Then there is Poilievre’s penchant for citing anonymous sources, namely individuals he claims to have encountered who voluntarily approach him and share with him their frustration with the Liberal government. First it was someone called Mustapha, whom Poilievre apparently met in an airport. Mustapha, it seems, was in Ottawa to obtain a passport, having waited for one in vain for ten months in his home city of Calgary. According to Poilievre the poor man had already missed his own scheduled wedding in Cuba, where his wife and all their friends and family were waiting for him. Needless to say many in the media were skeptical about the whole story. A website campaign even emerged asking anyone familiar with “Mustapha” to come forward and identify themselves. [v] (No one did.) More recently an anonymous chef apparently spoke with the Opposition Leader in a grocery store, and complained that he could not afford to purchase the ingredients he used in the restaurant for his own purposes because of the high cost of food. Neither Poilievre nor his staff have been willing to answer any questions about this supposed encounter.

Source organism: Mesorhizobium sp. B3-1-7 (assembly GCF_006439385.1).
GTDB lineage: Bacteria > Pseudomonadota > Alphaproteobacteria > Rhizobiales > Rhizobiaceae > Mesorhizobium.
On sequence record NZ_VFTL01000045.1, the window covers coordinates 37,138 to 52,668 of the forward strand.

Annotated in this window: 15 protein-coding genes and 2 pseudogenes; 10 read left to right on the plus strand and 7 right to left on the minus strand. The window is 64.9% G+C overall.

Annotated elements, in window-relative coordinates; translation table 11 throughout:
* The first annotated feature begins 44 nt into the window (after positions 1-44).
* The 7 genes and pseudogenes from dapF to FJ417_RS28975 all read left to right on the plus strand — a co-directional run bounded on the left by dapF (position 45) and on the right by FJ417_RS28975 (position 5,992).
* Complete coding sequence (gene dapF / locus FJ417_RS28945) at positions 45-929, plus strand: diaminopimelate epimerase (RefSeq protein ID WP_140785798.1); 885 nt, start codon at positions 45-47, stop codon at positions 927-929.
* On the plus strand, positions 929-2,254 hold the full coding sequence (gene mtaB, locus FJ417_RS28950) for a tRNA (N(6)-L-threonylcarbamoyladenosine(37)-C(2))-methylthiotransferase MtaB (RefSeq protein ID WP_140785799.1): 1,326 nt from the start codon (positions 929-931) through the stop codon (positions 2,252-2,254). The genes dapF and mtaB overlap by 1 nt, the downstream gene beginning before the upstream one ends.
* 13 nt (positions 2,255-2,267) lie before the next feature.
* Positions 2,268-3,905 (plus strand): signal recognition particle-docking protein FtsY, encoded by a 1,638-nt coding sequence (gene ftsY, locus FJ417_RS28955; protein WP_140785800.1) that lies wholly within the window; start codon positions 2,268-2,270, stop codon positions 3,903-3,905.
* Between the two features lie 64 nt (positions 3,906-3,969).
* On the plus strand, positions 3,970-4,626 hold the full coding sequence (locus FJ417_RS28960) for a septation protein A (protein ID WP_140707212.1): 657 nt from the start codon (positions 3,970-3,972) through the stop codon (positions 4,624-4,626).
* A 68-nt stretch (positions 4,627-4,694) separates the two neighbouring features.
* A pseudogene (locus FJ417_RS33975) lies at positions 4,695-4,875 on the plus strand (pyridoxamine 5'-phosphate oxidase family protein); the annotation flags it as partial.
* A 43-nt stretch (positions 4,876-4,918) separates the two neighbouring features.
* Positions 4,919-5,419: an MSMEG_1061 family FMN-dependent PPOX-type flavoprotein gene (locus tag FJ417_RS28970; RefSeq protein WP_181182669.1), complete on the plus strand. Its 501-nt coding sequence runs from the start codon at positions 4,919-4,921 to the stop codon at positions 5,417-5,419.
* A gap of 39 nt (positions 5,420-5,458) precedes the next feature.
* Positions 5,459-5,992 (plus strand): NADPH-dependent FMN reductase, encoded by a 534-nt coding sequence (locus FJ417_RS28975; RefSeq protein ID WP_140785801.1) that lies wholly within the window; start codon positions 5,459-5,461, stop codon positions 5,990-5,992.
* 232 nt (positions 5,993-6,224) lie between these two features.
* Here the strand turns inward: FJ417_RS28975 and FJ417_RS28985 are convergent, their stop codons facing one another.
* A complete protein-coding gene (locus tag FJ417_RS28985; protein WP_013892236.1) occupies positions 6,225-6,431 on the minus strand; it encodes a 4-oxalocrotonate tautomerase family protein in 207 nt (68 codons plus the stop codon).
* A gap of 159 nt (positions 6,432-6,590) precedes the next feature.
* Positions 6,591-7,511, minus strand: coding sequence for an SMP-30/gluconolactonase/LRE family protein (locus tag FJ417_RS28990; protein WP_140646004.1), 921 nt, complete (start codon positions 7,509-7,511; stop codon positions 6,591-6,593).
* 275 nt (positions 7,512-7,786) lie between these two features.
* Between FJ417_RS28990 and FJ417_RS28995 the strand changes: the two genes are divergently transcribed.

While the Conservative leader is happy to acknowledge the support of these anonymous citizens, he is clearly less willing to give credit to others for material he – or his speechwriters — have conveniently appropriated from them. Many academics and political science students across the country must have been struck by the remarkable similarity, to put it charitably, between a speech Poilievre recently posted and one delivered by New York governor Mario Cuomo at the Democratic Convention in 1984. In a riveting denunciation of the inequalities caused by Republican President Ronald Reagan’s policies, Cuomo declared “There is despair, Mr. President, in the faces that you don’t see, in the places you don’t visit in your “shining city”.” Nearly 40 years later, the Conservative leader spoke directly to the prime minister (“Let me tell you Justin”) and warned “There is pain in the faces you do not see, there is suffering in the voices you do not hear and there is distress in the places you do not go.” [vi] (The irony here, of course, is that this type of argument is one that the NDP should have been delivering, rather than a far right populist.)